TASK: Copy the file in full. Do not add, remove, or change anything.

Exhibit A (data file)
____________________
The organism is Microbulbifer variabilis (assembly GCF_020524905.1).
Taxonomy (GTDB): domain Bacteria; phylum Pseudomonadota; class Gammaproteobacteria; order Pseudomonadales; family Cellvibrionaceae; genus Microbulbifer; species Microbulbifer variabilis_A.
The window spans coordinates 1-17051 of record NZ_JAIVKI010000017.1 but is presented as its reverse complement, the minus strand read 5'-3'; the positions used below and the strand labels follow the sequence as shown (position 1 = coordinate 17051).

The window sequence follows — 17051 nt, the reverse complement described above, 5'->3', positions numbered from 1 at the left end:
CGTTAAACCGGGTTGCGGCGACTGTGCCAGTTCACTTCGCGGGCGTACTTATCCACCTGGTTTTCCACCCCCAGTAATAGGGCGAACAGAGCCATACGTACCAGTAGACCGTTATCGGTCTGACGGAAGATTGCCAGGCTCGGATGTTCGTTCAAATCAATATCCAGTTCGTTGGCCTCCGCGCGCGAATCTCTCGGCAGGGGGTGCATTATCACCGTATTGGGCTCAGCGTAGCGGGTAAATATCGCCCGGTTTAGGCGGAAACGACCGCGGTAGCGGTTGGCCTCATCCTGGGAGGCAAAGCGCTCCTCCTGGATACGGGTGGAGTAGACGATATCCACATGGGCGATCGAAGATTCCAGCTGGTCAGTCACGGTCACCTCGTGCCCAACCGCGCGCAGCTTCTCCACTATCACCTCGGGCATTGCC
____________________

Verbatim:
The organism is Microbulbifer variabilis (assembly GCF_020524905.1).
Taxonomy (GTDB): domain Bacteria; phylum Pseudomonadota; class Gammaproteobacteria; order Pseudomonadales; family Cellvibrionaceae; genus Microbulbifer; species Microbulbifer variabilis_A.
The window spans coordinates 1-17051 of record NZ_JAIVKI010000017.1 but is presented as its reverse complement, the minus strand read 5'-3'; the positions used below and the strand labels follow the sequence as shown (position 1 = coordinate 17051).

The window sequence follows — 17051 nt, the reverse complement described above, 5'->3', positions numbered from 1 at the left end:
CGTTAAACCGGGTTGCGGCGACTGTGCCAGTTCACTTCGCGGGCGTACTTATCCACCTGGTTTTCCACCCCCAGTAATAGGGCGAACAGAGCCATACGTACCAGTAGACCGTTATCGGTCTGACGGAAGATTGCCAGGCTCGGATGTTCGTTCAAATCAATATCCAGTTCGTTGGCCTCCGCGCGCGAATCTCTCGGCAGGGGGTGCATTATCACCGTATTGGGCTCAGCGTAGCGGGTAAATATCGCCCGGTTTAGGCGGAAACGACCGCGGTAGCGGTTGGCCTCATCCTGGGAGGCAAAGCGCTCCTCCTGGATACGGGTGGAGTAGACGATATCCACATGGGCGATCGAAGATTCCAGCTGGTCAGTCACGGTCACCTCGTGCCCAACCGCGCGCAGCTTCTCCACTATCACCTCGGGCATTGCC